Robert Misik argues today’s extreme right is sponsoring a brutalisation comparable to historical fascism.
Right-wing extremists, some direct or indirect descendants of fascist parties, are coming to power in Europe—most recently in Italy, where Giorgia Meloni has made it to the summit of government. The black thread of her Fratelli d‘Italia goes back through the ‘post-fascist’ Alleanza Nationale and the ‘neo-fascist’ Movimento Sociale Italiano to the real thing. In Austria, the Freiheitliche Partei Österreichs (FPÖ), whose predecessor emerged in the 1940s as a sort of ex-Nazi rallying point, has already tasted power more than once.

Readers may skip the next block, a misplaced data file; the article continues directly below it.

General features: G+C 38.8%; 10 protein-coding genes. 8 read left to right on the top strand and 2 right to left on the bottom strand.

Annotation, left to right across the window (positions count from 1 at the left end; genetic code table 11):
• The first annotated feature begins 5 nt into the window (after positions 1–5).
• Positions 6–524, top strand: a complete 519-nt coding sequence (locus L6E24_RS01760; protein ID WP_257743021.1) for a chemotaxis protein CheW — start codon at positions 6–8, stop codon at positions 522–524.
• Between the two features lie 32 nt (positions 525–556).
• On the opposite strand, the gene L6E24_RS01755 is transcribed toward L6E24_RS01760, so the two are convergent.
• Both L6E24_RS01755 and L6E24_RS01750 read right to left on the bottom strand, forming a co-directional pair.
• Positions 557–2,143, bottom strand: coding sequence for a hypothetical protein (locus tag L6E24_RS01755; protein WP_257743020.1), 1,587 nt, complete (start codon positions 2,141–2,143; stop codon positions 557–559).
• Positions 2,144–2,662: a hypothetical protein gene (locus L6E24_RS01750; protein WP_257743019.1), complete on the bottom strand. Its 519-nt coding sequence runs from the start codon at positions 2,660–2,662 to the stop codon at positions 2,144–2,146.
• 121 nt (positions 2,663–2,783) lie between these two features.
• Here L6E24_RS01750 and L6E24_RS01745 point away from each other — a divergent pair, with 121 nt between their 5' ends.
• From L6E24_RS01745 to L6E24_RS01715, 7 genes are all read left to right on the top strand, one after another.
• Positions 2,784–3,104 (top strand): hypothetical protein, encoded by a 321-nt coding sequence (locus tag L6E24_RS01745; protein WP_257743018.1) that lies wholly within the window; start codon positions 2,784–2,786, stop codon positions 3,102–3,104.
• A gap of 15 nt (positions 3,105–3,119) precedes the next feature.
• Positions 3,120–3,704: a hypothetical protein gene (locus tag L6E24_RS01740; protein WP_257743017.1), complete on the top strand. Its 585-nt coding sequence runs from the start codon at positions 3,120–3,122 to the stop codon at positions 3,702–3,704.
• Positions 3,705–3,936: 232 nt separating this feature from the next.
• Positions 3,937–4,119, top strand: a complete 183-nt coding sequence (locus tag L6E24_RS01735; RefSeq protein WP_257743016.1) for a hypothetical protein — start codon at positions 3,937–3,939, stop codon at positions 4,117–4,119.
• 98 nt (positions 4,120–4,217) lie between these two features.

But even freshly minted ultra-right parties, such as the Sweden Democrats on whom the new government of the right in that country depends, are not simply ‘populist’. To put it schematically, they have more in common with Benito Mussolini than Juan Perón and the eponymous ‘ism’ to which his authoritarian-populist rule in Argentina gave rise.
Avoiding the f-word
We nevertheless abjure the f-word. The new ultra-right would indignantly reject the label ‘fascism’: they would insist, after all, that under their rule there would be no suppression of dissent, no lawlessness or street violence—never mind concentration camps. Opponents of the far right avoid the term too, intuitively knowing this would only be presented as further evidence that ‘the establishment’ wanted to undermine its legitimacy and second-guess its abused voters.